In my area, if you ring a specific number and self refer for a mental health referral they do a telephone assessment. They then allocate you a treatment according to need- self help group, six week counselling, etc. Ask GPs receptionist if there is a self referral system in your area, or look online.

roadtonowhere87 Tue 31-Jan-17 09:51:04

Thank you pickle. Yes there are historical issues in my case too, throughout my childhood. But at the same time I don't want to use them as an excuse, this is my fault not anyone else's, and what I'm doing isn't ok.

I think the service I went to intends to send me for some sort of therapy, and says I need something more complex than CBT or the light touch stuff, something over a longer period. But they don't offer anything for the time being, when I'm saying that I'm going home where I'm potentially a risk to my child. At the very least she might remember some of what she has seen, the way I am when she is older, and her nursery have noticed she is getting more upset and clingy.

I'm hesitant to go back to the GPs, they made me feel so bad even for turning up there all the other times.

Fallonjamie Tue 31-Jan-17 09:56:42

It sounds like therapy is what you need so there isn't much that MH services could offer in the meantime. Social services may be able to offer more.

roadtonowhere87 Tue 31-Jan-17 10:00:40

Fallon what sort of thing do social services do once you call them? Sorry for asking silly questions, it just makes me anxious to think of calling them and would help to know what might happen.

UnbornMortificado Tue 31-Jan-17 10:33:36

Road just what the name says deals with MH crisis. I would class fearing lack of control as one personally.

They are linked to the MH team (at least in my area) and can get medication or counselling services sorted faster then your GP's.

There whole aim is to treat you at home. I'm sorry your feeling so bad flowers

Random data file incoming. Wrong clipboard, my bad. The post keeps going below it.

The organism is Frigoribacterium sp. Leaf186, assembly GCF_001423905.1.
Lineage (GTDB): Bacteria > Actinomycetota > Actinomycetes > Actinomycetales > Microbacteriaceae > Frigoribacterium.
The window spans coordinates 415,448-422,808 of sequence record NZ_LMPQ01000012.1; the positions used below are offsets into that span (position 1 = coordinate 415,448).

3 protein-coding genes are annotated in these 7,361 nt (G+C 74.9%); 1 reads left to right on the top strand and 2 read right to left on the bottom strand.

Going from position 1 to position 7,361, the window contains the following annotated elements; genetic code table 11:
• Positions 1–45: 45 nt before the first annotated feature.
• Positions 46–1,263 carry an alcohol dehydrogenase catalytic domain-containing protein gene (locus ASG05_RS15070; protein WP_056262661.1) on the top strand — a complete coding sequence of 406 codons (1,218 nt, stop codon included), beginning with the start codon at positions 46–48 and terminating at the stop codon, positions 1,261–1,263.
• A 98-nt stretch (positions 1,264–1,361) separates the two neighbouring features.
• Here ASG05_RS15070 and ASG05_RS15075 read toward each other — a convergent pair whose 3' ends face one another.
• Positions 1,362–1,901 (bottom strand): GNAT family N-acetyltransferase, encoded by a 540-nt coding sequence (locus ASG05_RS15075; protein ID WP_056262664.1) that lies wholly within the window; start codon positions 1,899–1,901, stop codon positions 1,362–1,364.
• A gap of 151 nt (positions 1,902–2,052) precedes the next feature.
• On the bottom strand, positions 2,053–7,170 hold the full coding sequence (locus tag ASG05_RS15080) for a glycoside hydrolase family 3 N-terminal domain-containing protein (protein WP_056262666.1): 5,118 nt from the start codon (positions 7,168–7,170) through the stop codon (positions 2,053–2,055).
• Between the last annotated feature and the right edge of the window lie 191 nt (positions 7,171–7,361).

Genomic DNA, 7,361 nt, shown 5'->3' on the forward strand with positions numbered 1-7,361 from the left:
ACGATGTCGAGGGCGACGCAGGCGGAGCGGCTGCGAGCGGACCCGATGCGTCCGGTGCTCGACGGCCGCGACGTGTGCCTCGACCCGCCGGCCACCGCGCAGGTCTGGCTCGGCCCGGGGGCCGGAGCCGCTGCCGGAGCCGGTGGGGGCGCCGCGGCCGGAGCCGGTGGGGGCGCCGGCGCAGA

UnbornMortificado Tue 31-Jan-17 10:37:28

One thing I will suggest is have you any family that could take your DD whilst you get sorted out?

My parents have had my DD's when I've been at breaking point in the past and having some time alone to get myself sorted out has been a godsend.

roadtonowhere87 Tue 31-Jan-17 10:55:40

Thank you Unborn.

In a way it does feel like I am in some sort of crisis mode, or at least I was last night, when I felt like I couldn't even be in the same room as my daughter or I might hurt her, even though she was doing nothing wrong and I didn't/don't understand why this is happening. But I don't want to exaggerate, and also doubt myself - for example, if I'm not in my right mind am I seeing the situation for what it is, or being over dramatic, should I wait a few hours, or days, or is it even worse than I think? I don't trust myself to know.

There really isn't anyone who can take DD. She is in nursery, a lovely nursery and probably the safest place for her, much safer than with her mummy right now. I don't really have any friends, and 1 family member nearby but they have MH issues themselves so can't look after DD and I couldn't tell them anything. I think part of what I'm experiencing may be long term stress from coping on my own, but again that's no excuse.

I've begged services including HVs for some kind of support in the past few years, in fact HVs did promise they would find something last year then after promising a few times just stopped coming round or contacting me. I have no idea why, but this is why I don't really trust that services will be responsive even when I am really honest with them about what is going on.

Fallonjamie Tue 31-Jan-17 10:59:18

If you've already told MH services and your GP about this (your posts say you have) and the situation is the same, I don't think the Crisis team would see you as it won't be considered a crisis.

Social services would come and meet you and see if they could put anything in place to help you better manage your anger.

UnbornMortificado Tue 31-Jan-17 11:09:53

The crises team have different criteria for what constitutes a crisis then other services.
Even MH specific ones.